Inspirational girls, arousal review and Lee’s bio make the list
As someone who still believes the Christmas season begins after Thanksgiving, I used to post my annual list of book recommendations people could read while eating leftover turkey sandwiches.
Now, however, there is a supply chain issue (in case you haven’t heard of), so we’re going to take care of that today so you have time to get your books for those out there. are on your holiday shopping list.
In this year’s selections:
“Downeast” by Gigi Georges – This book is about tough, determined young women growing up in economically struggling rural Maine.
Subtitled “Five Girls and the Unseen Story of Rural America”, this work inspires you and immerses you in the stories of the protagonists.
These girls don’t want to “escape” their impoverished community, they want to make it better.
“Racism Awakened” by John McWhorter – A linguist from Columbia University and newly appointed New York Times columnist, McWhorter is definitely not one of the “awakened”.
He recognizes the existence of racism and he experienced it as a black man, but he worries about the damage that what he calls “the elect” are doing to America.
It describes how the Awakened Movement is like a religion, with its own dogmas and rituals, and even offers suggestions for how the rest of us can experience them.
“Hello Darkness, My Old Friend” by Sanford Greenberg – It’s my favorite of the year so far. Greenberg was a brilliant young student at Columbia in the early 1960s when he developed a disease that, after shocking medical treatment, took his eyesight off.
However, he refused to make any concessions to blindness and, with the help of his college roommate, graduated and pursued a successful career in business.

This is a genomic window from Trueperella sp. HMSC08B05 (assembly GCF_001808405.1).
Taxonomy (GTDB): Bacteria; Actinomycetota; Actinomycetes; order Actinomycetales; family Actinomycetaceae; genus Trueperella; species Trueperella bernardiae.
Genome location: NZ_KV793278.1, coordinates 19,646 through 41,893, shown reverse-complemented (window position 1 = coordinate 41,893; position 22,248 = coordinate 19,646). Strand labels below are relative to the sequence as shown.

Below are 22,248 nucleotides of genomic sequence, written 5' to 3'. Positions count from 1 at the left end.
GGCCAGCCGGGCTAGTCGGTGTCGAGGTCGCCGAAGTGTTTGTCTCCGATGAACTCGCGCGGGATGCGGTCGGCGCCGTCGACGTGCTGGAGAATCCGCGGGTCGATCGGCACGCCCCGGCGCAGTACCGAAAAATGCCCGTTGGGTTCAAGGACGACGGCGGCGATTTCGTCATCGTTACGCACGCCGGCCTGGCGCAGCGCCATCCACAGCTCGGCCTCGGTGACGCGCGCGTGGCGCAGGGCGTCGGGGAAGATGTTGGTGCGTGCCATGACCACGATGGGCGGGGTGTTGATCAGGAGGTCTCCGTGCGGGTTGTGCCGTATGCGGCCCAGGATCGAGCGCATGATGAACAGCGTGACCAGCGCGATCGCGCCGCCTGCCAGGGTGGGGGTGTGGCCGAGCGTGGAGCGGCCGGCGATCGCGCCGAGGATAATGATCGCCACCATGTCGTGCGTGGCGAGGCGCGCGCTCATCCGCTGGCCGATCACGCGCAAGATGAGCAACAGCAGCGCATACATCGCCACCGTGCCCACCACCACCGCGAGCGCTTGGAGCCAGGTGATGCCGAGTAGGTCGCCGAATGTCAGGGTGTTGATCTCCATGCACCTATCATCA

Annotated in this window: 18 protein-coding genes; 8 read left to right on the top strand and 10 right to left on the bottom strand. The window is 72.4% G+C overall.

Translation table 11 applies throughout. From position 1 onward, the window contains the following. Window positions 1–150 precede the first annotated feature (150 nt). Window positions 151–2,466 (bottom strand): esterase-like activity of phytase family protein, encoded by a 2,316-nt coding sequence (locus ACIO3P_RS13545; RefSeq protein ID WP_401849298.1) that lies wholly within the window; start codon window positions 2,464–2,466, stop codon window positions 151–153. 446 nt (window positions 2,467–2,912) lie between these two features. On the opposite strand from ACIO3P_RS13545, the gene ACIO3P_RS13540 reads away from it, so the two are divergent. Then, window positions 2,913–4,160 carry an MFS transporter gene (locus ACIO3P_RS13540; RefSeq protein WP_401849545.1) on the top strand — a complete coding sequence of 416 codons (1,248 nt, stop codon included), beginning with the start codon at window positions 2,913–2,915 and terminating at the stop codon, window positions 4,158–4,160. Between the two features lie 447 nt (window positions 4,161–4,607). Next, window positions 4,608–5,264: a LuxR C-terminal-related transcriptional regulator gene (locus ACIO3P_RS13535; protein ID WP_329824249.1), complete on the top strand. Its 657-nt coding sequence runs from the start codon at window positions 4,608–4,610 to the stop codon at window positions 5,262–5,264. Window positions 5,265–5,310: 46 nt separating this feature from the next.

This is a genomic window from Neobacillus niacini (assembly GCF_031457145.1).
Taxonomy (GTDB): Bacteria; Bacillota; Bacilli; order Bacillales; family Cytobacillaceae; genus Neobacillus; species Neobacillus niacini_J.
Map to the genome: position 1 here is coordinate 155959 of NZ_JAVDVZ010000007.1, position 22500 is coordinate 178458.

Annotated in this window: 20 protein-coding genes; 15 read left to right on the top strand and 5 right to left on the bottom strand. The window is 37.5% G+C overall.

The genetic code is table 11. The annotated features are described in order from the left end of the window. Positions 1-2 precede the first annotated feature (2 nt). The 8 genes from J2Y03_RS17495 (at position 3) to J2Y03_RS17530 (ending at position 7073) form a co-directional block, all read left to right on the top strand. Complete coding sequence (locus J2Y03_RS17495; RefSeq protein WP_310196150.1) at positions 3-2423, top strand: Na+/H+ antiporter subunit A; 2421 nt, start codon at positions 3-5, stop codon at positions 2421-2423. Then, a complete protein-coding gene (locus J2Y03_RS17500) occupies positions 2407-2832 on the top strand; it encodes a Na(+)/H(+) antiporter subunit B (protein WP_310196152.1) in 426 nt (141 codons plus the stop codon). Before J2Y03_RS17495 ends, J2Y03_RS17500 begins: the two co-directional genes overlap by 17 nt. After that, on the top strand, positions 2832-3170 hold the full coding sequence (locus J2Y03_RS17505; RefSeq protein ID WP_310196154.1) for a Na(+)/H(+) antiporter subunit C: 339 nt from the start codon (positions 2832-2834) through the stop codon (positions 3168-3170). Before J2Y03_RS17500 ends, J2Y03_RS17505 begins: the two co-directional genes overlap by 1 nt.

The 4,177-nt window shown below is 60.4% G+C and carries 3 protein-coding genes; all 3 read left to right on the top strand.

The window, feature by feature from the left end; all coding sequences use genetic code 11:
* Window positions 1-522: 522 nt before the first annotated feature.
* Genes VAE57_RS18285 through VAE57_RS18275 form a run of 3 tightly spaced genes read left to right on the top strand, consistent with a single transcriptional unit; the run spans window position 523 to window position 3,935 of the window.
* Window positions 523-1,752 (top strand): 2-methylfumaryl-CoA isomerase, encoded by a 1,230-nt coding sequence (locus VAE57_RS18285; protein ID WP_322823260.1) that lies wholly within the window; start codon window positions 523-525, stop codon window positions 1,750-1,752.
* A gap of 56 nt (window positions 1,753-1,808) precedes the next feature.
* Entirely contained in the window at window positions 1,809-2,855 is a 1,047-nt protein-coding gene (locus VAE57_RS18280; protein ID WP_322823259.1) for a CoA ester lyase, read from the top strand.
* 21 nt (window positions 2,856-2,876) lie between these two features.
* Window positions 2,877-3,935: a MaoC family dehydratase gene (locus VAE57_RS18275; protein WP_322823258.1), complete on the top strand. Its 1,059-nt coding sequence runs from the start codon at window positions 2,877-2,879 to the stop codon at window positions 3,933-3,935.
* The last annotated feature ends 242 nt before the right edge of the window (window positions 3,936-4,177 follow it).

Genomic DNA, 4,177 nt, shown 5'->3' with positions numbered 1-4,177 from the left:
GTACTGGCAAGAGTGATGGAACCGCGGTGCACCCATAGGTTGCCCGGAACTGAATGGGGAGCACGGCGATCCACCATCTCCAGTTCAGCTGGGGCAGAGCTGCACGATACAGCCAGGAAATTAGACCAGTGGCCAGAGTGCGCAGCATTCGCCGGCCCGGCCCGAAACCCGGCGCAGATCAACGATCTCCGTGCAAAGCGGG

This roommate remains Greenberg’s best friend. Her name? Art Garfunkel.
“This is how they tell me the end of the world” by Nicole Perlroth – Okay, that’s probably not the happiest topic for the holidays, so maybe you get this one for your own edification. It is a very good book and its subject deserves to be known.
Perlroth covers cybersecurity for New York Times, and his book details the constant threats Internet saboteurs pose to our nation.
There are also independent hackers and state sponsored enemies (think China and Russia) who, if successful, could bring our nation to its knees in ways most of us do not. ‘would never imagine.
Most of us prefer not to think about such things, and that’s natural. But it’s good for us to know what threats exist so that we can encourage our government to do something.
There is certainly no shortage of warnings about the apocalyptic long-term dangers of climate change.
“The words that made us” by Akhil Reed Amar – Professor of constitutional law at Yale, Reed traces the arguments that the founders – and their successors – advanced in the development of the Constitution and its amendments.
Amar cleverly puts 18th and 19th century arguments in 21st century terms, such as explaining Ben Franklin’s “meme” – “Join or die”.
“Robert E Lee: A Life” by Allen C. Guelzo – Perhaps Lincoln’s greatest scholar, Professor Allen C Guelzo of Princeton examines Lee’s “lost cause” mythology without the simplistic, Manichean view of “awakening.”
Guelzo enters Lee’s relationship with his father, the eccentric War of Independence hero Henry “Light Horse Harry” Lee, who suffered a financial scandal and abandoned the family.
This abandonment has led Lee to always be obsessed with financial security and to always project an image of integrity and dignity, argues Guelzo.
The author finds Lee to be a skilled military commander, but less capable than the myth would suggest, often throwing the blame on his others for his own failures.
He argues that personal financial security more than a noble image of Virginia prompted Lee to take up arms against his country in a rebellion aimed at the preservation of slavery.
And no, Lee was not worthy of a pedestal.
William P. Warford’s column appears every Friday and Sunday.